3

This behaviour is caused by the fact that the calculation is done by the shell itself, not by an external command. To redirect the STDERR of the shell, you have to start it with that redirection, but then you lose all your errors. bash 2> /dev/null Or you use a brace group, which I think is a more appropriate solution: { a=$(( val1 / val2 } )); } 2> ...


3

Ooh, a race condition! There are a few things going on here behind the scenes to produce this effect. First, if a process tries to write to a pipe whose other end has been closed, that process receives a SIGPIPE signal. By default, this ends the process. Why would you want this? If you run cat my_huge_file | head -3, you'll only see the first three ...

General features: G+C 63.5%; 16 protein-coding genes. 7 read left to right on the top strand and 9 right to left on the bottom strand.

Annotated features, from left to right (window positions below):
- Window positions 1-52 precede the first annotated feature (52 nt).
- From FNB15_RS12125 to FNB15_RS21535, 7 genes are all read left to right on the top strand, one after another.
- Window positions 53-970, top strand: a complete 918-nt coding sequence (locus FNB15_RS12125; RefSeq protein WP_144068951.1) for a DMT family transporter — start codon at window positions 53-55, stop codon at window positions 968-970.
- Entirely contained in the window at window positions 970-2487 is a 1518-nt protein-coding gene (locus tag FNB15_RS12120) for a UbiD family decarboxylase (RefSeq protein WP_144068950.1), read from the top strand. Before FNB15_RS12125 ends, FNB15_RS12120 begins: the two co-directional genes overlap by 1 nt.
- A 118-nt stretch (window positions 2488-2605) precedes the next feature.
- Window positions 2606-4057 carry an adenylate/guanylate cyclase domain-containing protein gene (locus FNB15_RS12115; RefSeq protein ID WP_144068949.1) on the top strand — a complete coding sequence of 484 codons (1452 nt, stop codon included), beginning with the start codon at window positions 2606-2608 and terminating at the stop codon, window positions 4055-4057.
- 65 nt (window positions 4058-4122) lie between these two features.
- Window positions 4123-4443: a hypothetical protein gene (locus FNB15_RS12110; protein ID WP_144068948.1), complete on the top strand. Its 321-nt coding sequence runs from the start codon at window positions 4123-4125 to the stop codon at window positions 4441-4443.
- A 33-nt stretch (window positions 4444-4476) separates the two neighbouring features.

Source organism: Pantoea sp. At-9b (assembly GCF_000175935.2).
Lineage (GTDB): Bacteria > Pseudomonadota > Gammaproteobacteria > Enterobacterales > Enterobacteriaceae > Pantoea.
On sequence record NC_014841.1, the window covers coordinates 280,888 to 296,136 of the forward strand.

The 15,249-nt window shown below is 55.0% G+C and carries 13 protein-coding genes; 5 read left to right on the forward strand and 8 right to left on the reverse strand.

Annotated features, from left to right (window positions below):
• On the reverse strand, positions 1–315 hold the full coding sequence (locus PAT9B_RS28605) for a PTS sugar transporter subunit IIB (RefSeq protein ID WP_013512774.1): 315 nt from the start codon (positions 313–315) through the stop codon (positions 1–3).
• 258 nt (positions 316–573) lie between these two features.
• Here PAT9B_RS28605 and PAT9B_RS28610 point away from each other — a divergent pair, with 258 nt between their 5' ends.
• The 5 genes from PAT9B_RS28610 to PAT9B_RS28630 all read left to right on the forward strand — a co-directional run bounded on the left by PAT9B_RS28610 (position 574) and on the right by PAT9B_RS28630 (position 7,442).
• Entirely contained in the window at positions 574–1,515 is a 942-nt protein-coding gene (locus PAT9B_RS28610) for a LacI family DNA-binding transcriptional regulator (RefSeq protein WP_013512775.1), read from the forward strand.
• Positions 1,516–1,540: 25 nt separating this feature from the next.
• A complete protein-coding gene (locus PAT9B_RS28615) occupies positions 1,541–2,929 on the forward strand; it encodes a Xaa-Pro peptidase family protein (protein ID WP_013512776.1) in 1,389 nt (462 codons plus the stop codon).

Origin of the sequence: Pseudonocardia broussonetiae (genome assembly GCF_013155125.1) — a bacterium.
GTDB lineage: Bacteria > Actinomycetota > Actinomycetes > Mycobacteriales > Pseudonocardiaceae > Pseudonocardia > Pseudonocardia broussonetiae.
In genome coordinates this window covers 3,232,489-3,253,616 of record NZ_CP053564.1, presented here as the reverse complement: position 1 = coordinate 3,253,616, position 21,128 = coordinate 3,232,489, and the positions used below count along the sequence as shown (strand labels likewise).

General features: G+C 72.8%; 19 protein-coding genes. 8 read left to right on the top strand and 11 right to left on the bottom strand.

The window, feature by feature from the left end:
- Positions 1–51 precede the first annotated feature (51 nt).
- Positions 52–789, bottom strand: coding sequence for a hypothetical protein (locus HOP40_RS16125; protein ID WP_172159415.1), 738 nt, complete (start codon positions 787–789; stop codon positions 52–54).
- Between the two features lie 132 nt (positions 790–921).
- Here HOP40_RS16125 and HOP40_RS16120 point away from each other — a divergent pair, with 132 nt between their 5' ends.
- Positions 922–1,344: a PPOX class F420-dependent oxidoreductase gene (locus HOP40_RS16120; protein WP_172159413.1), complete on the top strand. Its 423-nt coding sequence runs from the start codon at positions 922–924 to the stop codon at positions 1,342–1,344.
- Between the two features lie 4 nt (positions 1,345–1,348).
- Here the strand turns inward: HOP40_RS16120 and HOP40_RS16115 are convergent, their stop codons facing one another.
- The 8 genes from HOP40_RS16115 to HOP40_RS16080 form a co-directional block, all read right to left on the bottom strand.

3

On the first command line, the shell sees >> file first and append stdout to file . Next 2>&1 sends fd2 ( stderr ) to the same place fd1 is going - that's to the file. And that's what you want. On the second command line, the shell sees 2>&1 first. That means "make the standard error (file descriptor 2) go to the same place as the standard output (fd1) is ...


3

my-program > >(pv -trabcN stdout > stdout) 2> >(pv -trabcN stderr > stderr) Would give you a progress like: stderr: 123MiB 0:00:03 [42.6MiB/s] [41.1MiB/s] stdout: 138MiB 0:00:03 [54.2MiB/s] [46.2MiB/s] (current (-r) and average (-a) speed. -a is relatively recent, you can omit it if your version of pv doesn't have it).